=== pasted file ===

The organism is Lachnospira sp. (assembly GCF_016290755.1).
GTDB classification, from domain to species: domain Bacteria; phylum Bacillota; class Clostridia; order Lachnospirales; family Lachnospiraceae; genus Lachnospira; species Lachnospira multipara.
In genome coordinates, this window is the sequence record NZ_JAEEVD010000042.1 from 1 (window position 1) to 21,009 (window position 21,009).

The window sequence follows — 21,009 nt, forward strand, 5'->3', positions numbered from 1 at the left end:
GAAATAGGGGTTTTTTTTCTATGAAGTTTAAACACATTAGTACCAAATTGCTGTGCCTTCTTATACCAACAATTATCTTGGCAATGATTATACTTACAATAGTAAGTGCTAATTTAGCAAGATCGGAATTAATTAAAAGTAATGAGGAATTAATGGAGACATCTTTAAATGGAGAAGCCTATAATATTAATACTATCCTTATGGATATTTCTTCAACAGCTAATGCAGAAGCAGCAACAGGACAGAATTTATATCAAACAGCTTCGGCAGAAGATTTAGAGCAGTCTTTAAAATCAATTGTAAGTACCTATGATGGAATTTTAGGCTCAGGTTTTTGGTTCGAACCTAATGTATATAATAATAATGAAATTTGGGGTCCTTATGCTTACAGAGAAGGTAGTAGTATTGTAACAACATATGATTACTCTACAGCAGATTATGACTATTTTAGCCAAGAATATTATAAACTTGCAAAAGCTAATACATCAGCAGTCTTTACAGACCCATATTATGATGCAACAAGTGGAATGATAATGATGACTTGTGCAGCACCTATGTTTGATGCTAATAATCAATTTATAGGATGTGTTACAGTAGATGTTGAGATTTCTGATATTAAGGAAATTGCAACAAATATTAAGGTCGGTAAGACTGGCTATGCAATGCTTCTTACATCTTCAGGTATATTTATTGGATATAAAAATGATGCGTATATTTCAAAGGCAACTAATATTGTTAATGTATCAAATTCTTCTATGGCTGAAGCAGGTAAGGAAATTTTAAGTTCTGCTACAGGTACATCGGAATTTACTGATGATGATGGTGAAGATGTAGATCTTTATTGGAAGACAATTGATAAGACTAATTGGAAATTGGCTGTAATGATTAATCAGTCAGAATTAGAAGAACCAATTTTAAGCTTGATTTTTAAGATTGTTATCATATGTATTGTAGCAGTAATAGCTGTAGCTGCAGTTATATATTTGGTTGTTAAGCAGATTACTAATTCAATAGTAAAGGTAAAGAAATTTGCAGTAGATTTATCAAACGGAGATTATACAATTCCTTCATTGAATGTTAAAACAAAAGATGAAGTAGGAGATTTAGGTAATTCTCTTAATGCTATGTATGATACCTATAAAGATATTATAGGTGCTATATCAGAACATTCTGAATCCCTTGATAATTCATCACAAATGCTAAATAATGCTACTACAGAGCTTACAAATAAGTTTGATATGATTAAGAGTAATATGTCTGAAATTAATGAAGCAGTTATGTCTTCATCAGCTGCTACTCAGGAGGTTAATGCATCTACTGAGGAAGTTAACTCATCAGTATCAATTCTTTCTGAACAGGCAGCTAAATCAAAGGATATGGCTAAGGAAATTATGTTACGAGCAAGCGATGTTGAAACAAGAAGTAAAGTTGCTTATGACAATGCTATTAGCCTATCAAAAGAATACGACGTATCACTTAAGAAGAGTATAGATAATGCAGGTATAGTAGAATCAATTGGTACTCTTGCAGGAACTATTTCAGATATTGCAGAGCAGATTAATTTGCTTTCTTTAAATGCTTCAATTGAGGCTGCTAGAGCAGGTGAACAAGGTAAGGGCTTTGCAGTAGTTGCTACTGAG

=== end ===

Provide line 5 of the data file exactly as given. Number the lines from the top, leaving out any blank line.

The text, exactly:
GAAATAGGGGTTTTTTTTCTATGAAGTTTAAACACATTAGTACCAAATTGCTGTGCCTTCTTATACCAACAATTATCTTGGCAATGATTATACTTACAATAGTAAGTGCTAATTTAGCAAGATCGGAATTAATTAAAAGTAATGAGGAATTAATGGAGACATCTTTAAATGGAGAAGCCTATAATATTAATACTATCCTTATGGATATTTCTTCAACAGCTAATGCAGAAGCAGCAACAGGACAGAATTTATATCAAACAGCTTCGGCAGAAGATTTAGAGCAGTCTTTAAAATCAATTGTAAGTACCTATGATGGAATTTTAGGCTCAGGTTTTTGGTTCGAACCTAATGTATATAATAATAATGAAATTTGGGGTCCTTATGCTTACAGAGAAGGTAGTAGTATTGTAACAACATATGATTACTCTACAGCAGATTATGACTATTTTAGCCAAGAATATTATAAACTTGCAAAAGCTAATACATCAGCAGTCTTTACAGACCCATATTATGATGCAACAAGTGGAATGATAATGATGACTTGTGCAGCACCTATGTTTGATGCTAATAATCAATTTATAGGATGTGTTACAGTAGATGTTGAGATTTCTGATATTAAGGAAATTGCAACAAATATTAAGGTCGGTAAGACTGGCTATGCAATGCTTCTTACATCTTCAGGTATATTTATTGGATATAAAAATGATGCGTATATTTCAAAGGCAACTAATATTGTTAATGTATCAAATTCTTCTATGGCTGAAGCAGGTAAGGAAATTTTAAGTTCTGCTACAGGTACATCGGAATTTACTGATGATGATGGTGAAGATGTAGATCTTTATTGGAAGACAATTGATAAGACTAATTGGAAATTGGCTGTAATGATTAATCAGTCAGAATTAGAAGAACCAATTTTAAGCTTGATTTTTAAGATTGTTATCATATGTATTGTAGCAGTAATAGCTGTAGCTGCAGTTATATATTTGGTTGTTAAGCAGATTACTAATTCAATAGTAAAGGTAAAGAAATTTGCAGTAGATTTATCAAACGGAGATTATACAATTCCTTCATTGAATGTTAAAACAAAAGATGAAGTAGGAGATTTAGGTAATTCTCTTAATGCTATGTATGATACCTATAAAGATATTATAGGTGCTATATCAGAACATTCTGAATCCCTTGATAATTCATCACAAATGCTAAATAATGCTACTACAGAGCTTACAAATAAGTTTGATATGATTAAGAGTAATATGTCTGAAATTAATGAAGCAGTTATGTCTTCATCAGCTGCTACTCAGGAGGTTAATGCATCTACTGAGGAAGTTAACTCATCAGTATCAATTCTTTCTGAACAGGCAGCTAAATCAAAGGATATGGCTAAGGAAATTATGTTACGAGCAAGCGATGTTGAAACAAGAAGTAAAGTTGCTTATGACAATGCTATTAGCCTATCAAAAGAATACGACGTATCACTTAAGAAGAGTATAGATAATGCAGGTATAGTAGAATCAATTGGTACTCTTGCAGGAACTATTTCAGATATTGCAGAGCAGATTAATTTGCTTTCTTTAAATGCTTCAATTGAGGCTGCTAGAGCAGGTGAACAAGGTAAGGGCTTTGCAGTAGTTGCTACTGAG